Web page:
A Magnificent Pile of Medieval Origin
Like a lady of the lake, Leeds appears as if a mirage, its buff-colored stone and crenellated towers reflected in the waters that surround it. Once described by Lord Conway as the loveliest castle in the world, it is historically noteworthy as well as visually striking, a trip through the ages beginning with its earliest construction in the 12th century (replacing a 9th-eentury wooden structure) until its recent bequest to a private foundation in 1975. It gained much favor as a royal residence, not unlike that of Balmoral today, beginning as early as 1278 when it was given to Edward I by a wealthy courtier seeking favor. It eventually passed along to Henry VIII, who loved spending time here, and who invested much effort and money in expanding and redecorating it to resemble more a royal palace and less a military fortress. For many years it was a dower castle: six queens called it their favorite residence.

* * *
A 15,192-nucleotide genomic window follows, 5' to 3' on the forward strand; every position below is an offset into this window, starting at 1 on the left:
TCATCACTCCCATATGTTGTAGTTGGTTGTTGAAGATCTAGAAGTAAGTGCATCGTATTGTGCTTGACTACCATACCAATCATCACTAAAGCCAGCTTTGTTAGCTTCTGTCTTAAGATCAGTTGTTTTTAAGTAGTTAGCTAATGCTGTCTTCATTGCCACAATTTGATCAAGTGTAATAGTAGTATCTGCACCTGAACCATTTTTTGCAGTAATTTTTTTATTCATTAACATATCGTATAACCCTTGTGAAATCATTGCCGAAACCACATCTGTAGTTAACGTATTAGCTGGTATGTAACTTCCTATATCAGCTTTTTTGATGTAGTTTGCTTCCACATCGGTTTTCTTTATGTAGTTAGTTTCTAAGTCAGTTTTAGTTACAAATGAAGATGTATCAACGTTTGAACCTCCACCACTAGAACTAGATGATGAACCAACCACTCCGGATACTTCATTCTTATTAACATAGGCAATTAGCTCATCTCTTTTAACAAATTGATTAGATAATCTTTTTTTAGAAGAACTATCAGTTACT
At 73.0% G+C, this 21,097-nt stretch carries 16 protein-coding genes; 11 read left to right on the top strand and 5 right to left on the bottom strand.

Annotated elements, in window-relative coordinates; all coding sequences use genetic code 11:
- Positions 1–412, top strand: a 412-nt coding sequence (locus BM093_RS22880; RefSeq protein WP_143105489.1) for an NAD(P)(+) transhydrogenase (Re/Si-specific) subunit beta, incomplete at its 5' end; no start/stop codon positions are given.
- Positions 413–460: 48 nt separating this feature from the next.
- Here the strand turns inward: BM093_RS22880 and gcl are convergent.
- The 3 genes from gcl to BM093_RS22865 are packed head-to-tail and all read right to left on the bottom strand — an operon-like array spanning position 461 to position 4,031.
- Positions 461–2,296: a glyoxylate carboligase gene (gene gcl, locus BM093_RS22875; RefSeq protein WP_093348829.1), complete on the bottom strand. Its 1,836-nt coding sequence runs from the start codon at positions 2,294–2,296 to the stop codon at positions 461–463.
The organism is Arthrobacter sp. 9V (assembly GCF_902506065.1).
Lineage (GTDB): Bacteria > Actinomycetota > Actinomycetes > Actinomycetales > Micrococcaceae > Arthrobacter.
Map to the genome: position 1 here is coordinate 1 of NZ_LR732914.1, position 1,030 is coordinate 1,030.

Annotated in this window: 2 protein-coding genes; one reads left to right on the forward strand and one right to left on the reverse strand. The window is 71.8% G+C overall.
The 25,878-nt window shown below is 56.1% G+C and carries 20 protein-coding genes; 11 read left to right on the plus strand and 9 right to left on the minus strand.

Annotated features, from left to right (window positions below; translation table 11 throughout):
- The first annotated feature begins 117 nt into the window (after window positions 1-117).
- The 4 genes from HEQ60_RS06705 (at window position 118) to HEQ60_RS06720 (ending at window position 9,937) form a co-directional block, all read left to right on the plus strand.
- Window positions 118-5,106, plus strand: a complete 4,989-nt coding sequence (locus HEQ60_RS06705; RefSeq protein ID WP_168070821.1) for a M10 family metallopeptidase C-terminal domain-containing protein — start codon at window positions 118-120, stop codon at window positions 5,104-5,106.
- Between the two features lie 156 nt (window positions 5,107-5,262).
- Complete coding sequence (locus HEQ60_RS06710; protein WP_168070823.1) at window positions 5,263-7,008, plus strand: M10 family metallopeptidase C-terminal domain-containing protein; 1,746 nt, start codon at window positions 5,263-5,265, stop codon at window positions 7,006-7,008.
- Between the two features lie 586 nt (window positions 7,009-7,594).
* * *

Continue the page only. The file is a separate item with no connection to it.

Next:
The distinctive lake-like moat that encircles it is unlike any other water-defense setting in Britain.
Some of the 500-acre parkland is given over to gardens and includes an aviary opened in 1988 that is one of the best in the country. Then there is the unlikely Dog Collar Museum (dogs once played an important role in guarding the grounds): it sounds like an oddity, but winds up being a highlight for most visitors. Spanning a period of 400 years, some of the collars are veritable works of art.